Helping matters is how weird this kid’s flick is willing to get. Though Amblin had long since severed its connection to Don Bluth, it’s good to know that the company was carrying on Bluth’s goal to traumatize children. The film’s villain lives up to his name: Professor Screweyes has a literal screw for an eye, with which he can hypnotize people and dinosaurs to his will. He also makes Faustian bargains with children, getting them to sign their lives to him in blood. At one point, he turns Louie and Cecilia into apes. This is creepy enough but the movie also makes Screweye the ringmaster of a circus of fear. Unlike his brother’s dream radio, Screweye has a fear radio. He seems to feed off bad vibes. The circus features demonic torturers, ghosts, grim reaper-like spectres, and sad looking mastodons. I’m not a big fan of the film’s suggestion that fear is a wholly negative emotion and that people who seek out being scared are freaks and weirdos. And how serious can the film be when it obviously delights in presenting spooky, weird imagery to the kiddies?

On top of everything else, the film is loaded with an utterly bizarre, star-studded voice cast. But they’re not the kind of stars you may be expecting. Rhea Perlman as a smothering mother bird, sure, I can see that. Kenneth Mars, and his gravelly voice, adds some nice sadistic glee to Professor Screweyes. Martin Short, as the sole non-evil clown (if such a thing exist) in the professor’s employ, brings the expected level of manic energy to the part. But what about Walter Cronkite as Neweyes? Cronkite’s voice is world famous but he’s not exactly an actor. Neither is Julia Child as Dr. Bleeb, the kindly paleontologist who assist the dinosaurs. Even Jay Leno – who voices Vorb, Neweyes’ floating alien side-kick, and has maybe six lines of dialogue - is not really an actor per say. The weirdest thing about this non-voice-actor voice cast? They’re all pretty good! The film seemed to have a strong idea of what it wanted its' characters to sound like and rolled with it.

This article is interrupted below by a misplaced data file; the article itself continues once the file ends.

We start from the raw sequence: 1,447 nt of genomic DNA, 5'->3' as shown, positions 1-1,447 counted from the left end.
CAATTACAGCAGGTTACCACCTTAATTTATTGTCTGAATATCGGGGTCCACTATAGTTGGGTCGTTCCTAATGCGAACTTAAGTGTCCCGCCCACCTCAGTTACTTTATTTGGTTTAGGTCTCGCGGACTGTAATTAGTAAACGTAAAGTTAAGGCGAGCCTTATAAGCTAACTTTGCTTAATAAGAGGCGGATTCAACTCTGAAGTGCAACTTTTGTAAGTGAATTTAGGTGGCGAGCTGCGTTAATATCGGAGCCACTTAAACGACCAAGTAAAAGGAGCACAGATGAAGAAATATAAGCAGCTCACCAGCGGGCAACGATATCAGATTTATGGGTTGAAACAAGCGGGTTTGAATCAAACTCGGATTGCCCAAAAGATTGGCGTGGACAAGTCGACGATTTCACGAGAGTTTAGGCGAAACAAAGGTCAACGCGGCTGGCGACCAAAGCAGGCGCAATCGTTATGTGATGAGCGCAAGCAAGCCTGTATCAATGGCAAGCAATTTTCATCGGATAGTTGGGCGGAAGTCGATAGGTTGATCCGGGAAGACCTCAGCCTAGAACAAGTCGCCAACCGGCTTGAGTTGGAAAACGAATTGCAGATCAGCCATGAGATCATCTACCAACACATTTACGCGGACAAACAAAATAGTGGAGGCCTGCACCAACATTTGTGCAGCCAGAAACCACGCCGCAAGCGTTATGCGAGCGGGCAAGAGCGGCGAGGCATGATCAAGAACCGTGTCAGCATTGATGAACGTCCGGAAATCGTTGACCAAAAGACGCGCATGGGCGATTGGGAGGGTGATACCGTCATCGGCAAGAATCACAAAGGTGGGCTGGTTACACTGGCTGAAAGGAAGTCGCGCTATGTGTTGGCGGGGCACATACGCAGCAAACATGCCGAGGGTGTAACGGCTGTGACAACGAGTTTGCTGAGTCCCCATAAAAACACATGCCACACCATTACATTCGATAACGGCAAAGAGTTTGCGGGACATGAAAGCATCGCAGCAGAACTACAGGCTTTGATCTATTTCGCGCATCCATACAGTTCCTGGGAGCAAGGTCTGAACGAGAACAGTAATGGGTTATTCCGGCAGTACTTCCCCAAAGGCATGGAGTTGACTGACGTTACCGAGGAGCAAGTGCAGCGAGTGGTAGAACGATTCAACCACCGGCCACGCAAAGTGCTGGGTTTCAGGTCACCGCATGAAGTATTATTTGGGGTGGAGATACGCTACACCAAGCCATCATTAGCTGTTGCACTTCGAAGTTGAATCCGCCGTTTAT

Though not really a musical, the film still features one song, “Roll Back the Rock,” a goofy, catchy number written by Thomas Dolby. James Horner contributes another gorgeous score, which is surprisingly deep and meloncholey for a kid’s film. “We’re Back! A Dinosaur Story” had a highly marketable premise, a blockbuster cast, and all the expected media tie-ins, like toys, a video game, and a decapitated balloon in the Macy’s Thanksgiving Day Parade. Despite this, the movie bombed in theaters. As with many cartoons, it found its audience on video, who have come to embrace this uneven but oddly satisfying bit of animation. It’s not exactly a classic but the film has just enough strangeness to make it memorable and just enough emotion to make it likable. [7/10]